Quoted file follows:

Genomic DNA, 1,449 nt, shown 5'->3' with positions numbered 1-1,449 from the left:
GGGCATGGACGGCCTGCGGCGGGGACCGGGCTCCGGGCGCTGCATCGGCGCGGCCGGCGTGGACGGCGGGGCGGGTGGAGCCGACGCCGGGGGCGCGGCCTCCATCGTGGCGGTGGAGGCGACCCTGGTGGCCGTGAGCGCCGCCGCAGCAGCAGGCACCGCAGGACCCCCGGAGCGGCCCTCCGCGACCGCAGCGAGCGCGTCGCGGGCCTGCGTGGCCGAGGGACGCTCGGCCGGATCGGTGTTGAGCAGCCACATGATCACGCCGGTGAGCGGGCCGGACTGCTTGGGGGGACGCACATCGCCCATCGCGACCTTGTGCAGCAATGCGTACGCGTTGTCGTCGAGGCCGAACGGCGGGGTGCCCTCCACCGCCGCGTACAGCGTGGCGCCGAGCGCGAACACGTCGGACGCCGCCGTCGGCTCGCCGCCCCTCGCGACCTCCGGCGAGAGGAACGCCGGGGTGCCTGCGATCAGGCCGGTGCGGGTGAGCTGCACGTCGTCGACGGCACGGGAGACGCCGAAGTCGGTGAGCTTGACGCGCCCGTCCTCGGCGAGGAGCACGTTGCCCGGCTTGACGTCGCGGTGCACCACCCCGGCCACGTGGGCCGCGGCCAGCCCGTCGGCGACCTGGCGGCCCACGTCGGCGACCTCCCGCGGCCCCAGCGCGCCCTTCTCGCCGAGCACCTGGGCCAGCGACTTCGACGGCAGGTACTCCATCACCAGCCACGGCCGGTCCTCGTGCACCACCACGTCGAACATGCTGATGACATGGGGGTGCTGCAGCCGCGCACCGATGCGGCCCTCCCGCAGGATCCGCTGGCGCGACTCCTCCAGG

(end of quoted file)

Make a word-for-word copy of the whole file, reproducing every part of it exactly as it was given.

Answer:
Genomic DNA, 1,449 nt, shown 5'->3' with positions numbered 1-1,449 from the left:
GGGCATGGACGGCCTGCGGCGGGGACCGGGCTCCGGGCGCTGCATCGGCGCGGCCGGCGTGGACGGCGGGGCGGGTGGAGCCGACGCCGGGGGCGCGGCCTCCATCGTGGCGGTGGAGGCGACCCTGGTGGCCGTGAGCGCCGCCGCAGCAGCAGGCACCGCAGGACCCCCGGAGCGGCCCTCCGCGACCGCAGCGAGCGCGTCGCGGGCCTGCGTGGCCGAGGGACGCTCGGCCGGATCGGTGTTGAGCAGCCACATGATCACGCCGGTGAGCGGGCCGGACTGCTTGGGGGGACGCACATCGCCCATCGCGACCTTGTGCAGCAATGCGTACGCGTTGTCGTCGAGGCCGAACGGCGGGGTGCCCTCCACCGCCGCGTACAGCGTGGCGCCGAGCGCGAACACGTCGGACGCCGCCGTCGGCTCGCCGCCCCTCGCGACCTCCGGCGAGAGGAACGCCGGGGTGCCTGCGATCAGGCCGGTGCGGGTGAGCTGCACGTCGTCGACGGCACGGGAGACGCCGAAGTCGGTGAGCTTGACGCGCCCGTCCTCGGCGAGGAGCACGTTGCCCGGCTTGACGTCGCGGTGCACCACCCCGGCCACGTGGGCCGCGGCCAGCCCGTCGGCGACCTGGCGGCCCACGTCGGCGACCTCCCGCGGCCCCAGCGCGCCCTTCTCGCCGAGCACCTGGGCCAGCGACTTCGACGGCAGGTACTCCATCACCAGCCACGGCCGGTCCTCGTGCACCACCACGTCGAACATGCTGATGACATGGGGGTGCTGCAGCCGCGCACCGATGCGGCCCTCCCGCAGGATCCGCTGGCGCGACTCCTCCAGG